‘In the sight of the people, he took him by the hand. Which thing the common people rejoiced at and praised, but wise men took it for a vanity.’
The two little princes in the Tower were still alive when King Richard III was crowned ten days later. The coronation of the boy king Edward V had been arranged for 6 July 1483, but it was uncle Richard who presented himself at Westminster Abbey for the ceremony, having declared his nephews illegitimate.
Few in the congregation agreed with that decision, but no one had the courage to say so. Nevertheless, the choir’s singing was pointedly muted as Richard advanced down the nave to the Cosmati pavement in front of the high altar, where the Archbishop of Canterbury was going to crown him.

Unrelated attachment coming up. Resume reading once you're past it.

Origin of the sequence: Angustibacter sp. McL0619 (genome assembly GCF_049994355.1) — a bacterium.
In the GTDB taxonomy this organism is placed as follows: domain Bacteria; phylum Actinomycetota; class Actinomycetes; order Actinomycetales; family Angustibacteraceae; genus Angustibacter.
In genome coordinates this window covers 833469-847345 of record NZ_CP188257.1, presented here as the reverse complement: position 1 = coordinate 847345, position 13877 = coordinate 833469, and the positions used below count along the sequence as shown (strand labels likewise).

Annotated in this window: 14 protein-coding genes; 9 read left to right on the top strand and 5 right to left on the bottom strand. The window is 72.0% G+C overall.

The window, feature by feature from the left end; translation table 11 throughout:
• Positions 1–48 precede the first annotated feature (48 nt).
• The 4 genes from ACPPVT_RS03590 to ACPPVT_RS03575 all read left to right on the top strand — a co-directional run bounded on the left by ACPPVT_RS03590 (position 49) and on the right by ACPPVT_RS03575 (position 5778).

‘The King and Queene came downe to the high Alter and there they hade greate observance and service and in the meane while the King and the Queene departed from their robes and stode naked from the medle upwards and anone the bishops anointed bothe the King and the Queene, and after this was done the King and the Queene changed their robes into clothe of gold and than the Cardenall of Caunterburye and all the byshopes crowned boeth the King and the Queene with great solempnite.’
HISTORIC LONDON: X MARKS THE SPOT. Question 66. One of the courtiers who watched disapprovingly as King Richard III was crowned here was Lady Margaret Beaufort. She had a particular reason for disapproving of the coronation. What was it?